Taoiseach (Prime Minister) of Ireland Leo Varadkar speaks on stage during his opening address of the Fine Gael national party conference in Ballyconnell, Ireland November 10, 2017. REUTERS/Clodagh Kilcoyne
November 23, 2017
By Conor Humphries and Padraic Halpin
DUBLIN (Reuters) – The Irish government was on the verge of collapse on Thursday after the party whose votes Prime Minister Leo Varadkar depends on to pass legislation said it would move to remove the deputy prime minister in a breach of their cooperation agreement.
The crisis comes weeks ahead of a European Union summit in which the Irish government has an effective veto on whether Britain’s talks on leaving the bloc progress as it determines if EU concerns about the future of the Irish border have been met.
The opposition Fianna Fail party said it would put a motion of no confidence in Deputy Prime Minister Frances Fitzgerald on Tuesday over her handling of a legal case involving a police whistleblower.
That would break the three-year “confidence and supply” agreement that allowed Varadkar’s Fine Gael party to form a minority government in 2016 with nine independent members of parliament.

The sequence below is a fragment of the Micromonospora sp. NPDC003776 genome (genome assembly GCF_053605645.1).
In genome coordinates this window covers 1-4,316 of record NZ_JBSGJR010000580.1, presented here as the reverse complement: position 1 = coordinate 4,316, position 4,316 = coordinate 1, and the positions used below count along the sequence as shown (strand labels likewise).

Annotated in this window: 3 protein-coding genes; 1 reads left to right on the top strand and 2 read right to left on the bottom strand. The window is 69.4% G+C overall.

A breakdown of the deal, which has worked relatively smoothly up until now, would likely lead to an election in December or January.
Fianna Fail initially indicated it might withdraw its threat of a motion of no confidence if Fitzgerald resigned.
“There are ways and there is time to resolve this issue,” Fianna Fail justice spokesman Jim O’Callaghan told a 6 p.m. news bulletin. “I don’t think anyone wants a general election.”
But Foreign Minister Simon Coveney told state broadcaster in the 9 p.m. bulletin that Fitzgerald would not resign.
“Certainly the government is going to stand by the Tainiste (deputy prime minister),” Coveney said.
“This is … dangerous politically at a time when the country does not need an election,” he said, in an apparent reference to the December EU summit.
Fine Gael members of parliament passed a unanimous motion of support in Fitzgerald at an emergency meeting on Thursday evening.
The Fianna Fail move comes after Fitzgerald admitted she was made aware of an attempt to discredit a police whistleblower in a 2015 email, but failed to act.
The case relates to a whistleblower who alleged widespread misconduct in the force. His treatment by the authorities led in 2014 to the resignations of the then police commissioner and justice minister.
(Reporting by Conor Humphries; editing by Richard Balmforth, G Crosse)